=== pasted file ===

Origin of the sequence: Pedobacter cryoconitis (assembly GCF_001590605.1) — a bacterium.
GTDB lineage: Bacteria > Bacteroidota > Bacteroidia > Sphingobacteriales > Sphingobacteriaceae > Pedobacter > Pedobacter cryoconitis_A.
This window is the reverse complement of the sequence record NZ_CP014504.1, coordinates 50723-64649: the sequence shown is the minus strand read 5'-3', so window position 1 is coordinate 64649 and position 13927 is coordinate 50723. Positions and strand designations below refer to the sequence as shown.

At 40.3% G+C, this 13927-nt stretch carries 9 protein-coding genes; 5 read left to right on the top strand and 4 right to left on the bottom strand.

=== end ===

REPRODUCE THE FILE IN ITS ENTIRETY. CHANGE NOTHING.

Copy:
Origin of the sequence: Pedobacter cryoconitis (assembly GCF_001590605.1) — a bacterium.
GTDB lineage: Bacteria > Bacteroidota > Bacteroidia > Sphingobacteriales > Sphingobacteriaceae > Pedobacter > Pedobacter cryoconitis_A.
This window is the reverse complement of the sequence record NZ_CP014504.1, coordinates 50723-64649: the sequence shown is the minus strand read 5'-3', so window position 1 is coordinate 64649 and position 13927 is coordinate 50723. Positions and strand designations below refer to the sequence as shown.

At 40.3% G+C, this 13927-nt stretch carries 9 protein-coding genes; 5 read left to right on the top strand and 4 right to left on the bottom strand.